Open aeration, in which the water is projected, splashed or sprayed into the atmosphere, is a simple and economical process in which free Carbon Dioxide is dissipated, and Iron oxidised and precipitated from solution. Cascading in various ways may be used or passing the water through a tower packed with stones and with forced air draught ventilation; these methods will reduce the free Carbon Dioxide content by 90%. Aeration also dissipates Hydrogen Sulphide which is not infrequently present in ferruginous waters. Aeration may not suffice to obtain adequate removal of free Carbon Dioxide and precipitation of Iron, and it is seldom effective when Manganese is also present in the water. It is worthy of application, however, as a preliminary to the addition of chemicals, since it increases efficiency of treatment and economises in the consumption of chemicals.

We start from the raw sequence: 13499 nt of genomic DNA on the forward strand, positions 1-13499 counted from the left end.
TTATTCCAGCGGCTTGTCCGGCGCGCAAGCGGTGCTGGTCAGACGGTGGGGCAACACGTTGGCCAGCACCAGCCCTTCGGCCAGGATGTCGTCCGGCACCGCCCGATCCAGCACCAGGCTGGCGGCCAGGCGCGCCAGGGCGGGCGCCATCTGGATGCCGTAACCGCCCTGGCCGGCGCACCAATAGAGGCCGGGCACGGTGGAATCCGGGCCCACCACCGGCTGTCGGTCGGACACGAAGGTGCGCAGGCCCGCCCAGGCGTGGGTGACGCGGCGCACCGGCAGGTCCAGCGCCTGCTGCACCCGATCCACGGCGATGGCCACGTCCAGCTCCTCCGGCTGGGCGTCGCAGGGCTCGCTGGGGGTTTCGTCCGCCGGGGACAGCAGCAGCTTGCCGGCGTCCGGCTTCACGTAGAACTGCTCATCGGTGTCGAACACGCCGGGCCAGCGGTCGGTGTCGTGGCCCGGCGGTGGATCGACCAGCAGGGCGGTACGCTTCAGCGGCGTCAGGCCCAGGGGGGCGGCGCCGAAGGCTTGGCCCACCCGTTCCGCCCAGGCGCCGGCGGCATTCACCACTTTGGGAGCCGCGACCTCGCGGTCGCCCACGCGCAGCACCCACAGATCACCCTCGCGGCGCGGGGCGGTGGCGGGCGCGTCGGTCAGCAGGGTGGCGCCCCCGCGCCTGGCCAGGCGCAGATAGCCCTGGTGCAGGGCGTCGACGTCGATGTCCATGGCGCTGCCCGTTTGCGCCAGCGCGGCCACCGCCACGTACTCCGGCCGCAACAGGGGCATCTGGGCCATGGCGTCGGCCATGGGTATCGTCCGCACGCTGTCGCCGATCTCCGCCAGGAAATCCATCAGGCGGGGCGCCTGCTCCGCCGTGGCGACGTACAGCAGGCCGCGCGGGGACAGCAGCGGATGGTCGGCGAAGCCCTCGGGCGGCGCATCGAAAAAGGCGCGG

2. Chemical Treatment

Lime is the most efficient and economical chemical for use in the removal of free Carbon Dioxide, Iron and Manganese, particularly when preceded by aeration. It should be applied in such a dose that the final pH of the water, after settlement and filtration, is in the order of 7.5 to 8.5 range and thorough mixing of Lime and water should take place. Adequate sedimentation of the precipitate may take several hours, particularly when Manganese is present, and flocculation and deposition may sometimes be accelerated by the use of Aluminium Sulphate, Sodium Aluminate or polyelectrolytes. Manganese salts are slow to precipitate, and for their removal the pH of the water should be maintained above 9. The sedimentation tanks must, of course, be provided with facilities for desludging.


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Water Treatment and Examination, W.S. Holden, published J. & A. Churchill 1970.